"When the hateful think they are the virtuous" is the title of the Ben Shapiro piece published on Feb. 11. The piece describes another article, from the Los Angeles Times which he calls "perverse" in it's description of the moral quandary of an apparent liberal who has a helpful conservative neighbor.
I hope readers appreciate the irony of both pots and kettles in the scenario. Ben Shapiro engages in exactly the same behavior as the one he criticizes, and under the guise of exposing the lack of virtue of others. That is the problem — neither side is lacking in hypocrisy or virtues, yet they can only see the bad in others. We need to accept that neither side is 100 percent wrong or 100 percent right, and both sides need to stop doing exactly the same things as they are criticizing the other for doing.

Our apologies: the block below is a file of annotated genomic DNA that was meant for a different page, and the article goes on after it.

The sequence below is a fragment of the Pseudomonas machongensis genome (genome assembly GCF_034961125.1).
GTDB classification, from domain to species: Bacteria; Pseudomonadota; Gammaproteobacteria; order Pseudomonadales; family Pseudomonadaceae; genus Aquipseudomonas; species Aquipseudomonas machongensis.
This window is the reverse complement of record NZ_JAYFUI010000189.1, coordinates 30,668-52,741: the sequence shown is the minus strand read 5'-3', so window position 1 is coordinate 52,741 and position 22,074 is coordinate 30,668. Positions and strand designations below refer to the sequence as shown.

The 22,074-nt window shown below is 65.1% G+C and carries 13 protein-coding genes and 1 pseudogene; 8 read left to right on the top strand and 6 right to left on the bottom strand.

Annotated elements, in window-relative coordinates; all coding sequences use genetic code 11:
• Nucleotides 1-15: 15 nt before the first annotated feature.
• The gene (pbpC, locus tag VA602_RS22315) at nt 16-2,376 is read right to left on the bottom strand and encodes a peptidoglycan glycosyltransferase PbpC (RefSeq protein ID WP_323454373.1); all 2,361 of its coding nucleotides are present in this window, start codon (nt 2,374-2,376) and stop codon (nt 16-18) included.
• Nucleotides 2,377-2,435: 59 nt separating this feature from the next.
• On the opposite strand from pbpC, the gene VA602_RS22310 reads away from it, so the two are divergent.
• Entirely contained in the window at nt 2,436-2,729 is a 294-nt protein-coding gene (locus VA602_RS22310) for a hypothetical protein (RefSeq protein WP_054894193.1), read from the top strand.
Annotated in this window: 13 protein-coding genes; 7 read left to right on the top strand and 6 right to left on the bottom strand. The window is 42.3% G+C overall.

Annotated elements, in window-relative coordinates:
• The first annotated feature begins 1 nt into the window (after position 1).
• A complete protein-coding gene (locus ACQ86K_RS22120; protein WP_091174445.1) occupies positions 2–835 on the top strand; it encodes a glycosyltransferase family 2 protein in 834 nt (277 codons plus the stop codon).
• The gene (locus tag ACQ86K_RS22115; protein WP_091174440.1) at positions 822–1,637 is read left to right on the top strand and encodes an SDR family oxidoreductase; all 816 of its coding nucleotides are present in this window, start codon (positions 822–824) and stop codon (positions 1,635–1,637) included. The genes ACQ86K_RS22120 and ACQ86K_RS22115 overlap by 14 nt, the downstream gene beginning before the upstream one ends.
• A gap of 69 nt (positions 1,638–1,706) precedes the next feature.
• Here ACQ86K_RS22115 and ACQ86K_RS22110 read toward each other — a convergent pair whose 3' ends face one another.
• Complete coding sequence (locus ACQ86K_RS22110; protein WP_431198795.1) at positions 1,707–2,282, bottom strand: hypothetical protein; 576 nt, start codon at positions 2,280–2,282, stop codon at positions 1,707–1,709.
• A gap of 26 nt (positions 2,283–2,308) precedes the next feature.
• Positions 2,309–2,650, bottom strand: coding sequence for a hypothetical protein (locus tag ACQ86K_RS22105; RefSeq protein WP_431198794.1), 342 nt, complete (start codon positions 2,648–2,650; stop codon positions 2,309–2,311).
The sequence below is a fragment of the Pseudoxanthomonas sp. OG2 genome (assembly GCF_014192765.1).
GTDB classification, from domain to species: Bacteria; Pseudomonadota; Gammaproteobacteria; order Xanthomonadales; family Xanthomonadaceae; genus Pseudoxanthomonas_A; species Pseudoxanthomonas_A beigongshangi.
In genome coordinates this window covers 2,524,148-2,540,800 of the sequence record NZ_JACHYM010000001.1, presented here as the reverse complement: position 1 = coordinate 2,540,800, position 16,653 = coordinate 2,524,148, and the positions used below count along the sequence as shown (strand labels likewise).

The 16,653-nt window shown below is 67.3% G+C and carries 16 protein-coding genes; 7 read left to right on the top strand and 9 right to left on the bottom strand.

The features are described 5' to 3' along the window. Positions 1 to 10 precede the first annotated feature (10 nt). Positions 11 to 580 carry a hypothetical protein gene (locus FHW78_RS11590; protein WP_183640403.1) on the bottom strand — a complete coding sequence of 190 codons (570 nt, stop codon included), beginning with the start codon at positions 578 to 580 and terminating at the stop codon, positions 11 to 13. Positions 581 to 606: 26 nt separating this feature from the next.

If it was wrong when she did it, then it was wrong when he did it, end of story. Perhaps there are situations where both sides cannot be right — in which we need to agree to disagree. Because there is no doubt that there can be any number of situations in which both sides can be wrong. I'm not sure where we lost the idea as a society, that we can still like and appreciate people who have different ideas and agendas, even if we don't agree with them. It might make one of us wrong, but it doesn't have to mean that either one of us are bad people.